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She Brought Us Giant, Showboat, and So Big

A life of Edna Ferber

Hollywood successfully capitalized adaptations of Edna Ferber’s novels — Giant the best-known of them — in its midtwentieth- century studio phase. In Edna Ferber’s Hollywood: American Fictions of Gender, Race, and History (University of Texas Press, $55), J.E. Smyth rescues Ferber from her present-day obscurity, describing the processes by which seven major “Ferber films” migrated from text to screen. Unlike fellow Jewish-American female writers Lillian Hellman and Anzia Yezierska, Ferber never wrote explicitly about Jews; however, according to Smyth, her outsider status as a working woman marked all her work and explains her focus on creating complex “mixed-race heroines who were active historical protagonists rather than passive, tragic mulattas or voiceless, vanishing Americans.”

With 25 works turned into movies, Ferber reached wider audiences and commanded more respect from studio executives than most authors of her time, male or female. Indeed, Ferber’s middlebrow literature enabled her success, drawing readers, beckoning Hollywood, and sometimes bringing her wealth. Ever the savvy businesswoman, Ferber negotiated contracts with filmmakers that guaranteed her copyright reversion, gave her percentages of profit, and, very important to her, ensured her name’s presence in all credits. But for Smyth — and for Ferber — Hollywood’s lure offered poisoned plenty. Filmmakers paid tremendous sums for her work, but their screenwriters rarely understood her feminist views or adequately translated her critical vision of America’s past to the big screen. Of all of the film adaptations of her work, Ferber approved of only one: Cimarron (1931).

Ferber’s interest in America’s past — whether homesteading on the Midwestern prairie (So Big), performing on the Mississippi (Showboat), white settlers encountering Indians on the Oklahoma frontier (Cimarron), drilling for oil in Texas (Giant), or clamoring for power in the Alaskan wilderness (Ice Palace) — spanned the South and West. From the serialized and Pulitzer Prize-winning So Big in 1923 to her final western, Ice Palace, in 1958, Ferber developed multiracial female protagonists — such as the half-black and halfwhite Julie Laverne in Showboat and the “mixed-blood Eskimo and Scandinavian America” Christine Storm in Ice Palace — to challenge masculine-centered renderings of the American past. In Cimarron, for example, Yancey Cravat speaks of his newspaperwoman and pioneer wife, Sabra, by saying “‘if [history] is ever told straight, you’ll know it’s the sunbonnet and not the sombrero that has settled this country.’”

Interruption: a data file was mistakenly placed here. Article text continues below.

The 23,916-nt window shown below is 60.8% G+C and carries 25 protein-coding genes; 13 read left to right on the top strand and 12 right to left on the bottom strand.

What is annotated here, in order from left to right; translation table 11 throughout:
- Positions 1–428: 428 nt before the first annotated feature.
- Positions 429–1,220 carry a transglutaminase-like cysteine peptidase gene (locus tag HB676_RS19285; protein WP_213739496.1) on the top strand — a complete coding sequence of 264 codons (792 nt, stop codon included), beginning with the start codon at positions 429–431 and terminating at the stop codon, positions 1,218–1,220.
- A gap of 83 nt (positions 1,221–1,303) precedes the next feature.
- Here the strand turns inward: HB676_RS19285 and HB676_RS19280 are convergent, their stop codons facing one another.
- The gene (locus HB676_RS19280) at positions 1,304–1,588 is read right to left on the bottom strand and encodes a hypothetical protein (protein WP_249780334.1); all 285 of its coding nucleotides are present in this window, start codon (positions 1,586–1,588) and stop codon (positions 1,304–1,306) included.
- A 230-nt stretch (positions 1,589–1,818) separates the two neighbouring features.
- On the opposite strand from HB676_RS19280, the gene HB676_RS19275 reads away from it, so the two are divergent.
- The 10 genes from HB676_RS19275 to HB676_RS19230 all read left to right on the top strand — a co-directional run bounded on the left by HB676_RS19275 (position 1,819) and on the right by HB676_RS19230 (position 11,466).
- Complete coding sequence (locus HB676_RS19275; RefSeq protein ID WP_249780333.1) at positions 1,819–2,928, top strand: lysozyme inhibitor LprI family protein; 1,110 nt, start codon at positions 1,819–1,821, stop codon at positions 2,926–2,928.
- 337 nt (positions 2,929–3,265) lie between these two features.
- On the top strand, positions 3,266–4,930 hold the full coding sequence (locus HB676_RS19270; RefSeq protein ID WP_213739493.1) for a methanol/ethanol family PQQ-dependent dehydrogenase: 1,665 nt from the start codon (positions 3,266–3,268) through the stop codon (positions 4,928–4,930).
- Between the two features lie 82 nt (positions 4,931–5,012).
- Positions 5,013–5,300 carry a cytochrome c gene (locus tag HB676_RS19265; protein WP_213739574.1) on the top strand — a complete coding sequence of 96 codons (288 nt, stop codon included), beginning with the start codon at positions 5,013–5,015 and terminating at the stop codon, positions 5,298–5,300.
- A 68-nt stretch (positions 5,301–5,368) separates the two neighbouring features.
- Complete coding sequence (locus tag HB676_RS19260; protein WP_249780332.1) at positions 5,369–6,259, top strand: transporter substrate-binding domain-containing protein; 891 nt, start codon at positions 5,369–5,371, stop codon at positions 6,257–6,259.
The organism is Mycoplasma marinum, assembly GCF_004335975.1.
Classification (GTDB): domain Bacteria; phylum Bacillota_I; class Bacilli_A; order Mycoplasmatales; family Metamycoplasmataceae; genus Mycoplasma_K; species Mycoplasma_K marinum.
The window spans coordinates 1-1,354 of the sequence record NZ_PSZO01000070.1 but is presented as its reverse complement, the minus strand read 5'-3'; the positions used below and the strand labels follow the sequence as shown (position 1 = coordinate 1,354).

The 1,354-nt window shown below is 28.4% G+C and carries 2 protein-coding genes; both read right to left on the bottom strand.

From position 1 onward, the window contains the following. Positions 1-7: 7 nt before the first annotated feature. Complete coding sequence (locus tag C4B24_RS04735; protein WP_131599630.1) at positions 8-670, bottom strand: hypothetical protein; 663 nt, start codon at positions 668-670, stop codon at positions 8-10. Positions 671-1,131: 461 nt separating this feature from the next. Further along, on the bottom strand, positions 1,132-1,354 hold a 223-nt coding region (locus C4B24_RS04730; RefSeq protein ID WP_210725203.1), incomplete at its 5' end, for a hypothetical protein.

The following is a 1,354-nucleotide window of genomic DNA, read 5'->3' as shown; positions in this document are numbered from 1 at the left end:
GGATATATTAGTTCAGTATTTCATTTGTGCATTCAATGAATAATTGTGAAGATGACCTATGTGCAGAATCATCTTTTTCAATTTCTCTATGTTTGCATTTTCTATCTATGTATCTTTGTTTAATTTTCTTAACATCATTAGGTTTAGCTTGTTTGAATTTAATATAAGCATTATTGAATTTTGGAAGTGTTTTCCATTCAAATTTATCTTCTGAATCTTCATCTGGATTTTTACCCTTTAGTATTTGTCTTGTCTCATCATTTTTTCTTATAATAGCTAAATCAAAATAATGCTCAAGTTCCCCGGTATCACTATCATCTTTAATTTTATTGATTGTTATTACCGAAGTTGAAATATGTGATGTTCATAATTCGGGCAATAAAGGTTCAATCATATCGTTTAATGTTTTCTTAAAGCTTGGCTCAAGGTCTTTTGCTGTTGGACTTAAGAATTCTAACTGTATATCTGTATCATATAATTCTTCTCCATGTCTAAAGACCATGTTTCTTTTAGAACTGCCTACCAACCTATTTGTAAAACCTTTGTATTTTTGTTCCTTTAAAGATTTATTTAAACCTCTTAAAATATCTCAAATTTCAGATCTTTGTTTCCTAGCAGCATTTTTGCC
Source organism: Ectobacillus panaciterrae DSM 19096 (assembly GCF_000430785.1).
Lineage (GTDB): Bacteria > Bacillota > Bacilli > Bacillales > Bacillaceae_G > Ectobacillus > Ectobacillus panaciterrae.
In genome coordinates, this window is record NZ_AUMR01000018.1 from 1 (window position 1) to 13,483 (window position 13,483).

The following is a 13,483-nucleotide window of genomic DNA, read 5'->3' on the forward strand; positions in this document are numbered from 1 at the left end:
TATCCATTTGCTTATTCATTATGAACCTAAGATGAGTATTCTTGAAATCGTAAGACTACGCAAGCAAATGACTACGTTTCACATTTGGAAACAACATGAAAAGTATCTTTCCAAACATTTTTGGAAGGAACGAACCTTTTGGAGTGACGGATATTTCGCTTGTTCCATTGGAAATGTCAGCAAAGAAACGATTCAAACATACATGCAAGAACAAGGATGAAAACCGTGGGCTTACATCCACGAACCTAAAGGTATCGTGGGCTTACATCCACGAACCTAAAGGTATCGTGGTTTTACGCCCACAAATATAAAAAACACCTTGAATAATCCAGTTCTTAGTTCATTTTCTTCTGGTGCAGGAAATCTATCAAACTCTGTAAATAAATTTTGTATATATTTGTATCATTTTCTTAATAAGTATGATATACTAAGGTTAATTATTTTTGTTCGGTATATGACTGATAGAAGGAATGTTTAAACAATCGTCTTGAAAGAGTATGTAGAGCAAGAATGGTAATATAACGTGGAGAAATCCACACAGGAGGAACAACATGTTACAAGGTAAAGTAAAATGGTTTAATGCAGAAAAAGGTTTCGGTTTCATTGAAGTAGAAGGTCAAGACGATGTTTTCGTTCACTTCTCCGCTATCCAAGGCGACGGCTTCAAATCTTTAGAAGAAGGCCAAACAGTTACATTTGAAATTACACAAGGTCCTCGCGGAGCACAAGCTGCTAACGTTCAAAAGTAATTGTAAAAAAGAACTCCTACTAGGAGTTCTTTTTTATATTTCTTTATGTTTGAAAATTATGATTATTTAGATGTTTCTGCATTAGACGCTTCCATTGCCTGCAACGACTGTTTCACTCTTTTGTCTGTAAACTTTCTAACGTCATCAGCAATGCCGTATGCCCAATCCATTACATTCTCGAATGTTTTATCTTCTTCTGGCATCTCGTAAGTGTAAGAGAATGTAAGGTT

As Smyth argues, Ferber’s historical fiction challenged an array of standard limits, including the difference between high and low culture and standard twentiethcentury views of race, gender, and power. Ferber narratives invested westerns and romance novels with history and criticism. Thus Giant relays the love story and family drama of Leslie and Bick Benedict against the backdrop of the discovery of oil in Texas. The well-researched story thus uses conventions of westerns and romances to entertain and criticize — to make readers encounter the very real matrix of wealth, power, and racism endemic to Texas’ past and present. Yet Hollywood screenwriters and directors continually flattened Ferber’s complex female characters and trivialized her concerns with white racial power. The film version of Giant (1956), for example, diminished the powerful perspective of the family matriarch and whitewashed the connections Ferber made between Jim Crow Texas and the poor treatment of Mexican American workers.

Smyth excels at dissecting the differences between Ferber’s American history and Hollywood’s interpretation of Ferber’s work, but the detail and density may overwhelm non-academic readers. In addition, while Smyth identifies Ferber as a Jew and suggests that her racial and gender politics stem from her heritage, she never explores the range or meaning of Ferber’s Jewish identity. Nevertheless, for those interested in film and/or literary history, Smyth’s work provides a tremendous and comprehensive resource. 

Ronit Y. Stahl is completing a Ph.D. in history and Judaic Studies at the University of Michigan.